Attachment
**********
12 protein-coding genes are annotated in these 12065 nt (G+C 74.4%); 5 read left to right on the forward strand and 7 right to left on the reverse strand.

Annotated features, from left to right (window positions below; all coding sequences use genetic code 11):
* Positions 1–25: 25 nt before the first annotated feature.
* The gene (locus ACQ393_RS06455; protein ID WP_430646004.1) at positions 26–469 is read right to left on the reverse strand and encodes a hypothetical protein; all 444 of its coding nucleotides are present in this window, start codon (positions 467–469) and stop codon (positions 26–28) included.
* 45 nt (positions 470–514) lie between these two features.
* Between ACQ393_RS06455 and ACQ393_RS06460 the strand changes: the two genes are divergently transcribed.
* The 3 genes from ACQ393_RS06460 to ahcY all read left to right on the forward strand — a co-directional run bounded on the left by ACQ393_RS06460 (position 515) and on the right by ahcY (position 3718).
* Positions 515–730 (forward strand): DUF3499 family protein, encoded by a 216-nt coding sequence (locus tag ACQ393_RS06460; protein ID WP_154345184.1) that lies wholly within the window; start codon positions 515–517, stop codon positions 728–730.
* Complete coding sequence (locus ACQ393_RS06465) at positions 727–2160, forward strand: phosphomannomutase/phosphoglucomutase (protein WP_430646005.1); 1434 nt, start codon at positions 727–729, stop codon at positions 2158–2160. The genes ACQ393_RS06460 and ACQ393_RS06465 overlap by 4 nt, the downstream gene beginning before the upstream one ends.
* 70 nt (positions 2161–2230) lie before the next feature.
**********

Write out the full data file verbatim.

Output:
12 protein-coding genes are annotated in these 12065 nt (G+C 74.4%); 5 read left to right on the forward strand and 7 right to left on the reverse strand.

Annotated features, from left to right (window positions below; all coding sequences use genetic code 11):
* Positions 1–25: 25 nt before the first annotated feature.
* The gene (locus ACQ393_RS06455; protein ID WP_430646004.1) at positions 26–469 is read right to left on the reverse strand and encodes a hypothetical protein; all 444 of its coding nucleotides are present in this window, start codon (positions 467–469) and stop codon (positions 26–28) included.
* 45 nt (positions 470–514) lie between these two features.
* Between ACQ393_RS06455 and ACQ393_RS06460 the strand changes: the two genes are divergently transcribed.
* The 3 genes from ACQ393_RS06460 to ahcY all read left to right on the forward strand — a co-directional run bounded on the left by ACQ393_RS06460 (position 515) and on the right by ahcY (position 3718).
* Positions 515–730 (forward strand): DUF3499 family protein, encoded by a 216-nt coding sequence (locus tag ACQ393_RS06460; protein ID WP_154345184.1) that lies wholly within the window; start codon positions 515–517, stop codon positions 728–730.
* Complete coding sequence (locus ACQ393_RS06465) at positions 727–2160, forward strand: phosphomannomutase/phosphoglucomutase (protein WP_430646005.1); 1434 nt, start codon at positions 727–729, stop codon at positions 2158–2160. The genes ACQ393_RS06460 and ACQ393_RS06465 overlap by 4 nt, the downstream gene beginning before the upstream one ends.
* 70 nt (positions 2161–2230) lie before the next feature.